Contagious diseases require a natural reservoir of hosts to survive. Herd immunity is the idea that, as more of a population becomes immune to an illness, the chances of a non-immune individual coming into contact with an infected individual greatly reduce. When enough members of a population are immunised then a contagious disease can no longer spread. If a population sustains that herd immunity for long enough then a contagious disease will no longer have a reservoir: the disease will become extinct. Even if you are vaccinated, you are not necessarily completely protected if there’s not sufficient herd immunity, because they are not always 100% effective. This has been understood for a long time and it’s why in 1853, the British government passed a law making it compulsory for all infants to be vaccinated against smallpox, thereby inspiring an anti-vaccination movement and forever conflating vaccination with civil liberties.
Polio has never been completely eradicated because small pockets of non-immunised people, reservoirs, have remained – in many cases due to fears surrounding the vaccine rather than any inability to reach areas and to administer it.
Herd immunity is why choosing not to immunise your child affects the whole population: the overall level of immunity is reduced, a natural reservoir for disease persists and contagious diseases we could otherwise be in the process of dispatching, linger. So there are mumps outbreaks at universities, outbreaks of measles in Disneyland and babies born blind, deaf and with holes in their heart from congenital rubella. Gallingly, the most appalling argument I’ve ever heard from ‘anti-vaxxers’ is that these diseases are relatively trivial. I would like them to come and say that to the face of the young men rendered infertile by mumps, the parents of children who’ve suffered a brain injury from measles or the surgeons repairing the tiny heart of a baby that has suffered congenital rubella syndrome. That’s why this is an emotive issue for doctors. They’ve seen the toll these decisions take.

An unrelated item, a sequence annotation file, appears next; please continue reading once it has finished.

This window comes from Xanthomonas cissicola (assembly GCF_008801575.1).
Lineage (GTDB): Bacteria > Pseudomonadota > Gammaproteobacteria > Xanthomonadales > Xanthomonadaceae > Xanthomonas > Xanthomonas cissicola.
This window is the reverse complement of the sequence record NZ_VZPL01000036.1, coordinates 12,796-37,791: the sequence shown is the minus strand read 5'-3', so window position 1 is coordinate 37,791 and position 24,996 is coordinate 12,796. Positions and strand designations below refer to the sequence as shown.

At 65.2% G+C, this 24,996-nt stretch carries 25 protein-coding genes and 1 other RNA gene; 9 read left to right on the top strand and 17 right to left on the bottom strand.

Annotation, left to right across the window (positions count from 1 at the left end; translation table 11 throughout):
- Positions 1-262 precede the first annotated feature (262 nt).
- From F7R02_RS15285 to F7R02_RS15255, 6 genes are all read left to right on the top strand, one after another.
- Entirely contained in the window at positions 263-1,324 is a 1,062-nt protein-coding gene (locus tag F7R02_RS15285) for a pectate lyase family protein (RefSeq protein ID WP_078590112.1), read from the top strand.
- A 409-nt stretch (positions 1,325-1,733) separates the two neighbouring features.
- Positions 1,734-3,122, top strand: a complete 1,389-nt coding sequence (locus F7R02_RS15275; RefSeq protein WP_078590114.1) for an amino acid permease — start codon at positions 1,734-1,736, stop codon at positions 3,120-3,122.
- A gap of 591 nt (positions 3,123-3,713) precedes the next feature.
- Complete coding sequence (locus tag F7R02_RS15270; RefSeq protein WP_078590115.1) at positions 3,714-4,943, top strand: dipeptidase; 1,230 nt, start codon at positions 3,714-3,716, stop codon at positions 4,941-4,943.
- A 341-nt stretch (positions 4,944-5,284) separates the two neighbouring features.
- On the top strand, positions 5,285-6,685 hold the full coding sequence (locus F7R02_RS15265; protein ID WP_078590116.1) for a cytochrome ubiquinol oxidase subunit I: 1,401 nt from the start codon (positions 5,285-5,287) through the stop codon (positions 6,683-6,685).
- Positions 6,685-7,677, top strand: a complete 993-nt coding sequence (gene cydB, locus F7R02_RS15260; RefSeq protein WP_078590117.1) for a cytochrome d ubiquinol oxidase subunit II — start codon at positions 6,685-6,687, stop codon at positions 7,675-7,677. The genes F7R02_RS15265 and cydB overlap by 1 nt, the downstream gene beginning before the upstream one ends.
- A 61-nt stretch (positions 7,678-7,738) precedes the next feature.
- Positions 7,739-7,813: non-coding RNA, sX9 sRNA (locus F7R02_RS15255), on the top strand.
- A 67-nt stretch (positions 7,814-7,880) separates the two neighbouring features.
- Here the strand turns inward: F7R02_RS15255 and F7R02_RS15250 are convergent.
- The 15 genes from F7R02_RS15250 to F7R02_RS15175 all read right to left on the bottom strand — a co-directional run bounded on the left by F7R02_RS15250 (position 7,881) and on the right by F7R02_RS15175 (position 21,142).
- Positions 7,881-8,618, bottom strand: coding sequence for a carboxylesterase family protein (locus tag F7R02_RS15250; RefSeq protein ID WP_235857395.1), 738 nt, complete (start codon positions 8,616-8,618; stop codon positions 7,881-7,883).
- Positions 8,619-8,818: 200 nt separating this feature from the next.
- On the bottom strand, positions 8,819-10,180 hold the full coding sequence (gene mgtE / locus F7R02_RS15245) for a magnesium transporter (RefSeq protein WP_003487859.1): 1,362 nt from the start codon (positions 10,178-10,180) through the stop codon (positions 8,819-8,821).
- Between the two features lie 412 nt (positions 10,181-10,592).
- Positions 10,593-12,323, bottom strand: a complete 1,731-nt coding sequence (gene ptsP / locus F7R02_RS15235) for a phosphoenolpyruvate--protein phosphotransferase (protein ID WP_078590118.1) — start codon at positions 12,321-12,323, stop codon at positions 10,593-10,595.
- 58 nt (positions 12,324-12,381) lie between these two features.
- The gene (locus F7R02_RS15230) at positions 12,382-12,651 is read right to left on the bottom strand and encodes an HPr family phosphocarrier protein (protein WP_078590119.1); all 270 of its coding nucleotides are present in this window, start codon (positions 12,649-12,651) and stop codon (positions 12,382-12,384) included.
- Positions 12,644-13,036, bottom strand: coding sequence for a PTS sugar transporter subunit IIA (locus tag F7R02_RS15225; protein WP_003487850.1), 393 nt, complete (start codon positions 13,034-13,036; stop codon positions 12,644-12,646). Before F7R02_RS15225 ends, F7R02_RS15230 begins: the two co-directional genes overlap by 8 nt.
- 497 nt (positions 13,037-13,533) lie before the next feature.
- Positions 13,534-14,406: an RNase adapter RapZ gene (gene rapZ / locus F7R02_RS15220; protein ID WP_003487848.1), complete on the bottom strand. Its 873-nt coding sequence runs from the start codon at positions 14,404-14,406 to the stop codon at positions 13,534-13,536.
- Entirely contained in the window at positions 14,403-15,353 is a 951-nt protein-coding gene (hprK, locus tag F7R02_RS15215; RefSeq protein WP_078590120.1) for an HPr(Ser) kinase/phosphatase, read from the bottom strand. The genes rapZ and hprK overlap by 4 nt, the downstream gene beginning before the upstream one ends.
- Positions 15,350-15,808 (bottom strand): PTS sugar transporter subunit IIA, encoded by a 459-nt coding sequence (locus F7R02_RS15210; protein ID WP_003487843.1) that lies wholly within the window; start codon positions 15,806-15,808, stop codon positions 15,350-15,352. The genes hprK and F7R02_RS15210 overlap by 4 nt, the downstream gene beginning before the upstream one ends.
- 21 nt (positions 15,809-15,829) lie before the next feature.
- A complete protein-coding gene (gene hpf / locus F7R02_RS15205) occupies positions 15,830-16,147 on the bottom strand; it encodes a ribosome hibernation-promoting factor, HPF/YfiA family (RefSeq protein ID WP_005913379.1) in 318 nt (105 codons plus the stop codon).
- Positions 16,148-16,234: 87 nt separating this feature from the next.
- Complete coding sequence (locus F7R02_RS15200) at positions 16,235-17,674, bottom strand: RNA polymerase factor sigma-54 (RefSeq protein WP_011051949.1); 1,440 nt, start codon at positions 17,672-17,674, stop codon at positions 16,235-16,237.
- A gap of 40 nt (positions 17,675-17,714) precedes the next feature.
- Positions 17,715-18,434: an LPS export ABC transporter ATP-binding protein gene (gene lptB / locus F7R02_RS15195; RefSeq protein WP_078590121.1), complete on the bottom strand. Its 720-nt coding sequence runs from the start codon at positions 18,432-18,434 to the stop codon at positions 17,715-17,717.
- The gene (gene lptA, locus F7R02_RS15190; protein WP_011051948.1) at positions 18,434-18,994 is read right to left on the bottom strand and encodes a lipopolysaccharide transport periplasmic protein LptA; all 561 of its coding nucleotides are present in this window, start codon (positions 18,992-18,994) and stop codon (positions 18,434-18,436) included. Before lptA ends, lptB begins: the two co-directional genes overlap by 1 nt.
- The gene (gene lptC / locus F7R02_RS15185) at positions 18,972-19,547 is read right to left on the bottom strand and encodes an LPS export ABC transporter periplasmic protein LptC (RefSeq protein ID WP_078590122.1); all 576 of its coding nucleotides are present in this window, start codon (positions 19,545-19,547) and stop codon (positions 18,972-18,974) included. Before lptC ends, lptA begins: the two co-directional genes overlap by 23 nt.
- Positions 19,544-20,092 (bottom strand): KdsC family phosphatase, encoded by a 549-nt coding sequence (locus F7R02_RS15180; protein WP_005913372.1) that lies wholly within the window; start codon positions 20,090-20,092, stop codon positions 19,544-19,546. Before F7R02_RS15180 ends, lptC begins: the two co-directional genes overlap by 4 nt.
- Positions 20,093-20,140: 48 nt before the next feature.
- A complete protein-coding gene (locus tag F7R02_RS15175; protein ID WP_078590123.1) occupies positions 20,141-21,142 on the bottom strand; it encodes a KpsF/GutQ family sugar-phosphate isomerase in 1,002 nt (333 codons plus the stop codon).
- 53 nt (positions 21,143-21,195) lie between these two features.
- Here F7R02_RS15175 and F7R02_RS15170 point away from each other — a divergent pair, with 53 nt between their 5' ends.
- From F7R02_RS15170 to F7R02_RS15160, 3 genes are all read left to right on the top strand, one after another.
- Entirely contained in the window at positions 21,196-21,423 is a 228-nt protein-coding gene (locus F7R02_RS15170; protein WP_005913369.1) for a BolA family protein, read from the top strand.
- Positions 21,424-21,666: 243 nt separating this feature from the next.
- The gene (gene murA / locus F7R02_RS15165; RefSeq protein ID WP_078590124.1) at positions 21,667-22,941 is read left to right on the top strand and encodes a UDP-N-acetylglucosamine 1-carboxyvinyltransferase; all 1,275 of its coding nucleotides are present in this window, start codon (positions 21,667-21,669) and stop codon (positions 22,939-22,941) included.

But it’s an emotive issue for parents, too. An emerging pattern in these past years has been of increasing distrust and scepticism toward experts in all fields. Parents receive mixed messages and are inherently suspicious of things apparently unnatural. They are acutely aware of medical mistakes and failures, and grossly under-informed about medical successes. Resourceful, and wanting what’s best for their children, naturally many explore and research only to find a cacophony of voices – from news media that treats scientific issues as though they are differences in opinion rather than a simple matter of fact versus fiction, to internet sites full of spurious or misleading information, and online forums suffused with those with an axe to grind: in this environment, it’s difficult for doctors to shout the loudest.
Sometimes doctors themselves perpetuate the mistrust surrounding immunisation. Doctors offering to administer separate measles, mumps and rubella jabs, rather than the standard combined vaccine imply, by association, that concerns regarding combined vaccines are well-founded. Doctors offering delayed immunisation schedules to parents worried that the standard evidence-based schedule is ‘too much’ for their children’s immune system ignore immunological fact and leave children unprotected at their most vulnerable ages, all the while fanning the flames of mistrust towards the larger medical body’s recommendations. These doctors may not be heinously publishing fraudulent data, like that of the disgraced Andrew Wakefield’s since debunked link between the MMR vaccine and autism, but they are complicating an already difficult situation.
‘Okay. Today’s not the day to talk about this, but would you like to come back and speak with a paediatrician sometime about vaccinations? Maybe answer any questions you might have?’
I make the appointment. Maybe she’ll go, maybe she won’t. Arguing won’t help, but trying to rebuild that trust might. All in all I can’t help but feel that there’s more riding on her decision than she probably knows.